Real Estate Fraud is Easier Than Ever

Jun 11, 2018

It’s terrifying but it’s true. One minute you think you own a property and the next, it has been recorded in someone else’s name. Fraud in real estate is alive and well, with authorities all over the country saying homes are illegally taken without owners’ consent.

 

Because of the ever-growing rise of technology, it is now easier than ever to create fraudulent documents that can be easily recorded in public records making your house appear that it was sold and now belongs to someone else.

 

In a Texas case, a deed turned out to be a forgery perpetrated by a daring group of rogue businessmen who claimed ownership of more than 70 vacant houses and lots across Houston. These con artists allegedly made millions by reselling them to unwitting buyers, according to a Houston Chronicle analysis of pending civil and criminal lawsuits.

The players in this massive swindle simply strolled into the Harris County Civil Courthouse with fake deeds bearing the freshly minted signatures of long-dead men, faked notaries’ seals and other blatantly false claims to seize and sell others’ property, according to the Chronicle. The consequences of this fraud — carried out between 2002 and 2008 — continue to affect hundreds of people in some of the city’s humblest neighborhoods and much of the mess remains unresolved.

 

Your best defenses against fraud of this kind are awareness and diligence, not permitting yourself to go on autopilot. The most straightforward way to make sure you are not a victim of this sort of fraud is to check public records regularly, looking for changes. Every city has a place where the public can go to search for information on a property. Property records are maintained at either the county courthouse, county recorder, city hall or another city or county department. Many public offices are staffed by knowledgeable personnel ready to help you find property deeds and encumbrances.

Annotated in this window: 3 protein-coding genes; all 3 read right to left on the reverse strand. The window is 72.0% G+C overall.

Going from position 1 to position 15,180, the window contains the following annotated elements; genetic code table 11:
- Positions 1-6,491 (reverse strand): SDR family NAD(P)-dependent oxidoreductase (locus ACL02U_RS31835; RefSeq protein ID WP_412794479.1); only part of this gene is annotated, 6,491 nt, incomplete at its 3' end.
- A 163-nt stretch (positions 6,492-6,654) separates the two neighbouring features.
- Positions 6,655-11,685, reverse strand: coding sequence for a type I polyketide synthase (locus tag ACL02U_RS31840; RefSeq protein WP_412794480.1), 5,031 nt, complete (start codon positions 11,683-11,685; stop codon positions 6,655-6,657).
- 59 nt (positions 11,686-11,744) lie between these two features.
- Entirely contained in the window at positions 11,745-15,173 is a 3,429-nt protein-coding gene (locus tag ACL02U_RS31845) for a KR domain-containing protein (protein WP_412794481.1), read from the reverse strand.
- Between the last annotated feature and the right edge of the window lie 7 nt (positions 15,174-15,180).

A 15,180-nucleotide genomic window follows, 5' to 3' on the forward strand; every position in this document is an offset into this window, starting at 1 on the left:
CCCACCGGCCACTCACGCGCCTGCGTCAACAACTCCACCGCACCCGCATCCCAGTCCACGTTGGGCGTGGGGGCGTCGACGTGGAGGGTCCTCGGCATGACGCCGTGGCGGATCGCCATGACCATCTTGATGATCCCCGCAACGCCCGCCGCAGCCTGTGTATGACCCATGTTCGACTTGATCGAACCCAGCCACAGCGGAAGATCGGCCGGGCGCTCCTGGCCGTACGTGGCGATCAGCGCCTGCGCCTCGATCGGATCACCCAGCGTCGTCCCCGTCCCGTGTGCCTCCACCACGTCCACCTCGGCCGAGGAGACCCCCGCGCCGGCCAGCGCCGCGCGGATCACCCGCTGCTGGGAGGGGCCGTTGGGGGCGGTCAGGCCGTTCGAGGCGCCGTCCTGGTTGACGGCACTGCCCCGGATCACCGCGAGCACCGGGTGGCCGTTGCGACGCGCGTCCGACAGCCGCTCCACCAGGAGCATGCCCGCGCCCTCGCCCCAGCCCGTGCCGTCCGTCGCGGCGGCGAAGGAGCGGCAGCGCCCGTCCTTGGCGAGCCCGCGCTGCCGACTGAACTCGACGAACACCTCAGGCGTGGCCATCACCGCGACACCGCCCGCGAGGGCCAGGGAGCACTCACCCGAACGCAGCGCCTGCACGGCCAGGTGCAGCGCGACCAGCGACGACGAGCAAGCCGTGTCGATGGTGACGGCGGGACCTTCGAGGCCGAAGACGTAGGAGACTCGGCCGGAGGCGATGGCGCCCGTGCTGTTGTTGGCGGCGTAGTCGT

Telltale signs something is amiss would be things like getting mail addressed to a different name at your address or seeing that mail you normally might receive regarding your home is no longer arriving in your mailbox. Any new deed recorded in the public records triggers a slew of mail advertisements, so they are a great warning sign that something is up.

 

Another sign is sudden unsolicited interest from prospective real estate agents or home service-related companies. If anything sends up a red flag, go online and check for changes. Then check it again a few weeks later to confirm.

Vacation homeowners will need to be extra-vigilant, since these sorts of properties are especially vulnerable to fraud. Find a neighbor, or hire a reputable property manager, to regularly check and report on your property. Also, make sure to have mail related to that property forwarded to you, and be concerned if the flow stops unexpectedly.

 

Most times there will be nothing amiss regarding the ownership of your home. But it’s much easier to take steps to avoid a problem of this proportion than to spend a lot of time and money fixing it.

 

Source: Sun Sentinel, Houstong Chronicle, TBWS

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